By hoping that Kevin Pritchard would wait until after the Celtics got Hayward to deal George, Ainge incorrectly aligned the Pacers’ perceptions of the market with his own. For Ainge, Indiana would be doing the smart thing by waiting for a potentially bigger offer from the Celtics before pulling the trigger on a trade. But, he didn’t factor in that Pritchard knew he needed to get something for George and the uncertainty (and wavering) of Hayward’s own decision-making got in the way.

Due to his hubris and the assumption that Indiana would at least wait for free agency to start in order to deal away their franchise cornerstone, Ainge lost out on what could have been a great situation for Boston.

It’s great the Celtics did wind up with Hayward but in order to clear the requisite cap space in order for him to officially sign the four-year, $128 million maximum contract agreed upon, they had to deal Avery Bradley to Detroit with a second-round pick for Marcus Morris.

Bradley was set to earn $8,808,989 this season before becoming an unrestricted free agent in July. As one of the better two-way guards in the league — and a perfect complement to offense-first Isaiah Thomas — the 26-year-old is well on his way to a massive payday, which certainly played a role in Boston being willing to deal him.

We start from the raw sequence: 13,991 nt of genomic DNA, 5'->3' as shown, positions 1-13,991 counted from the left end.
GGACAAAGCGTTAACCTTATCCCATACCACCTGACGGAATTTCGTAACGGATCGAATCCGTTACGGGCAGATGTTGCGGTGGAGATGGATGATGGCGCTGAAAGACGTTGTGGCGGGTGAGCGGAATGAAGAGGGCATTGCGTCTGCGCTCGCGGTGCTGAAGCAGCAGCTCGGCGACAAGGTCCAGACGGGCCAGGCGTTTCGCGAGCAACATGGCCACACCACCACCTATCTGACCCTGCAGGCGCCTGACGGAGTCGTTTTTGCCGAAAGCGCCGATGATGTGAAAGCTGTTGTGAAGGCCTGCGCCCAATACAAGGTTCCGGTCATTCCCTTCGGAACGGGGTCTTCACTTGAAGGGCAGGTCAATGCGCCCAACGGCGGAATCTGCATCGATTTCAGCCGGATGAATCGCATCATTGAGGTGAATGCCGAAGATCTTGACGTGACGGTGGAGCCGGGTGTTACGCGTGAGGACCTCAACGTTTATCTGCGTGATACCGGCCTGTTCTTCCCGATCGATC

With that said, the Celtics can’t make up for his loss, especially on defense. For two spots, Boston essentially has four people: Brown, Crowder, Smart, Tatum. Each of those guys has their own strengths — Brown is a freak athlete, Crowder is that tough son of a gun who would have fit in with the Bad Boy Pistons, Smart can check the other team’s best player, Tatum has a ton of upside and could be an elite scorer¬† — but none has the all-around game of a guy like Bradley, who shot 39 percent from three his final season in Beantown. You could throw Terry Rozier into that mix as well, but he was rarely on the court at the same time as Thomas for obvious size-related reasons.

The defensive peripherals aren’t great for Bradley — his -0.4 defensive box plus/minus was 10th on the team — but they should be taken with a grain of a salt at best. Remember that most of his minutes, over 67 percent (1240 out of 1835), were played alongside Thomas, who may have been the worst defender in the entire NBA last season.